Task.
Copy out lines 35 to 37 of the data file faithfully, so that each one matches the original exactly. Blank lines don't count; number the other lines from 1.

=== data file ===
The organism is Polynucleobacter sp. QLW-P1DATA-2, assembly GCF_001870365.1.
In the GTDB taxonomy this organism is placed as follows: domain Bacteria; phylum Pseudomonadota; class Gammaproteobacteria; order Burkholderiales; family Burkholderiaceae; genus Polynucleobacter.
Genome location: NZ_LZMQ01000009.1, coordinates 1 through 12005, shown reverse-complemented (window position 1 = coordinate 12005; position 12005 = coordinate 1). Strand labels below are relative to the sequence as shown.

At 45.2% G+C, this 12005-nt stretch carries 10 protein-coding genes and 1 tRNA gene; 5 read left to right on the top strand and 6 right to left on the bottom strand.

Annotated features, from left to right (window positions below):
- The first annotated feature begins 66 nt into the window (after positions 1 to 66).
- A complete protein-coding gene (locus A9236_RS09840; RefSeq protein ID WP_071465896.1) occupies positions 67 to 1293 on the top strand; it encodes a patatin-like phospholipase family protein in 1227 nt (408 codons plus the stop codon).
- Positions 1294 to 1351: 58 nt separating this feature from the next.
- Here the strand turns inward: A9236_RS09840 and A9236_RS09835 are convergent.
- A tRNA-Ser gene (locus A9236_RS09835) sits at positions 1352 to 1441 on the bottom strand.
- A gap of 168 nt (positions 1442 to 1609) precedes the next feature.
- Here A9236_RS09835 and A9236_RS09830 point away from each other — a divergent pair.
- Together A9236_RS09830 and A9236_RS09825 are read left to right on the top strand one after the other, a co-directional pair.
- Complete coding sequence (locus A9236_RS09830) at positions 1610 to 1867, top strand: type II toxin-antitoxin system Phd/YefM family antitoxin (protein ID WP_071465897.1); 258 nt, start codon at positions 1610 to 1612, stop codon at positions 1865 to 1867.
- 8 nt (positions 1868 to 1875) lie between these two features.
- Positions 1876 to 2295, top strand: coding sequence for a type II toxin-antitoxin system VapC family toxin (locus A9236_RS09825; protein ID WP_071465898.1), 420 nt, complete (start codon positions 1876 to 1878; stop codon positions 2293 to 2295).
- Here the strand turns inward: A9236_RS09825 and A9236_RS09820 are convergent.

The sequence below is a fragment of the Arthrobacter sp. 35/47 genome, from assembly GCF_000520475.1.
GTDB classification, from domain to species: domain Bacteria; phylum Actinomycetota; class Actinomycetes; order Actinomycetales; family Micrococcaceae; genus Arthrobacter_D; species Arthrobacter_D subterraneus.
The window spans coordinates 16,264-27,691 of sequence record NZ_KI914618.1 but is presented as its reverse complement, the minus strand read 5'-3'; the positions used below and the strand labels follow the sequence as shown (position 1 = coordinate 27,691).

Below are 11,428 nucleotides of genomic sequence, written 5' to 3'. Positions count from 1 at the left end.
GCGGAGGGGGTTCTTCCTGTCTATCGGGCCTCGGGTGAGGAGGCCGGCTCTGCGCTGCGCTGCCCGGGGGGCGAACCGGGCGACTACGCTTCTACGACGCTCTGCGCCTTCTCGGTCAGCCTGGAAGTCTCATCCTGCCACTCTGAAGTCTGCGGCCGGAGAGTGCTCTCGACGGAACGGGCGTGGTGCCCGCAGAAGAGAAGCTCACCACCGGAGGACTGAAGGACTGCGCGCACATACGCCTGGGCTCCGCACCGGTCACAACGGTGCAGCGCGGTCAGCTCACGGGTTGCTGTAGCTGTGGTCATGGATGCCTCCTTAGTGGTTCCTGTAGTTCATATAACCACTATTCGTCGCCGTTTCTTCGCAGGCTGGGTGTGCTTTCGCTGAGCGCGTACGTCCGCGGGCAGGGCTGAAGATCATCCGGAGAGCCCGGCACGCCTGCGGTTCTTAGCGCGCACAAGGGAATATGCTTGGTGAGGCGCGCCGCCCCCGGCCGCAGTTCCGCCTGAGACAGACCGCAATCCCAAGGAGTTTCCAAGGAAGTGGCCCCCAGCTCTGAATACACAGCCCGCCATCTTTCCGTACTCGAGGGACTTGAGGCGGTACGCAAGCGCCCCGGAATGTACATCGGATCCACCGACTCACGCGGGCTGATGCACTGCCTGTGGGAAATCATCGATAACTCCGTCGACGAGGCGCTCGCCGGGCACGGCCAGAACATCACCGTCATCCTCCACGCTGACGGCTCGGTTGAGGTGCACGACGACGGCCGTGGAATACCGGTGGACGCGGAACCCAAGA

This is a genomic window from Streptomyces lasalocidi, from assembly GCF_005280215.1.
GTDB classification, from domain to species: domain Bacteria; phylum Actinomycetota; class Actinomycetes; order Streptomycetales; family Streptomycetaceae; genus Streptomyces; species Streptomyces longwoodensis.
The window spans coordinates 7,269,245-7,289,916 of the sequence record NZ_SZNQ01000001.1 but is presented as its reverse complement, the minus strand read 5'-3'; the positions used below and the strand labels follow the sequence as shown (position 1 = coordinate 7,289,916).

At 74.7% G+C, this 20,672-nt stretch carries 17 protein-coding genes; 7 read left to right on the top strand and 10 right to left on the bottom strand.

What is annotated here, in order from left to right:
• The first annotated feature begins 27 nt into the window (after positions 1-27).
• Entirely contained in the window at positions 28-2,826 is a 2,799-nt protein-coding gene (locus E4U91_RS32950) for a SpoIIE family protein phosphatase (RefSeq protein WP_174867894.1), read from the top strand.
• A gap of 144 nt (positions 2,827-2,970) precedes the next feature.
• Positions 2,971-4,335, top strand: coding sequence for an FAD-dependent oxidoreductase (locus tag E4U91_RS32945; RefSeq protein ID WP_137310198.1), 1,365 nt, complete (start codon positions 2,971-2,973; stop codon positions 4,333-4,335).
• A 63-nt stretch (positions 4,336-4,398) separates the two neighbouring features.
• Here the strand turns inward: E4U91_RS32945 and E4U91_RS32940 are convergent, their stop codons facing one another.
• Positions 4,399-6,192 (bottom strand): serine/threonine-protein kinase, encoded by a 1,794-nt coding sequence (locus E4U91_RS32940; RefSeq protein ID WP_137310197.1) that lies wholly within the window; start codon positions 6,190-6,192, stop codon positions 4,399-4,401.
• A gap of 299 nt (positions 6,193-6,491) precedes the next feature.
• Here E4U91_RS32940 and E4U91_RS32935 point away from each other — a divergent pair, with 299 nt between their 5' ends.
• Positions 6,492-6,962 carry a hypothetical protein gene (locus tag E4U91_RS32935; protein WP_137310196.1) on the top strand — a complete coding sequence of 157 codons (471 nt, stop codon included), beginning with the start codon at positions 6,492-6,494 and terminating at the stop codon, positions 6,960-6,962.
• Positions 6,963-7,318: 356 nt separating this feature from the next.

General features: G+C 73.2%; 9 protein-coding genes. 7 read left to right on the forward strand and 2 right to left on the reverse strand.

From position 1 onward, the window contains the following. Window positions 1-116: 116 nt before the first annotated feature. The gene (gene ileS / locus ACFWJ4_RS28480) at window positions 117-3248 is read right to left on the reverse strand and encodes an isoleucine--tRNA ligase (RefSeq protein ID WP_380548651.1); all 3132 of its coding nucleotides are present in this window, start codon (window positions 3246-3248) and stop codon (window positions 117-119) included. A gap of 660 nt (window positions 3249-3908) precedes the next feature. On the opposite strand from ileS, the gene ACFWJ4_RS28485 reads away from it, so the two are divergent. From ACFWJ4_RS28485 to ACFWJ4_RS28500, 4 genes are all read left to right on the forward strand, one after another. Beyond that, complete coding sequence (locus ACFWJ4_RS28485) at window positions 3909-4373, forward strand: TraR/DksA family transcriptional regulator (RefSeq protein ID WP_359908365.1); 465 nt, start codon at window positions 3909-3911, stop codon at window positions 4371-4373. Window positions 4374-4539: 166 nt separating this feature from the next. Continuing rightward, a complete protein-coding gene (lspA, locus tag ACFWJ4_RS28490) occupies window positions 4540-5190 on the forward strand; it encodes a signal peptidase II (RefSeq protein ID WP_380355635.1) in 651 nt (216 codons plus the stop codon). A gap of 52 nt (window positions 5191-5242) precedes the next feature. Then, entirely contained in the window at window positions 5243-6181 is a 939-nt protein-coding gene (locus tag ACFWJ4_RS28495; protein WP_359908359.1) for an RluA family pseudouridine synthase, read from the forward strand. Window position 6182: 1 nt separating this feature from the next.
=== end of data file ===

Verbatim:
• A gap of 299 nt (positions 6,193-6,491) precedes the next feature.
• Here E4U91_RS32940 and E4U91_RS32935 point away from each other — a divergent pair, with 299 nt between their 5' ends.
• Positions 6,492-6,962 carry a hypothetical protein gene (locus tag E4U91_RS32935; protein WP_137310196.1) on the top strand — a complete coding sequence of 157 codons (471 nt, stop codon included), beginning with the start codon at positions 6,492-6,494 and terminating at the stop codon, positions 6,960-6,962.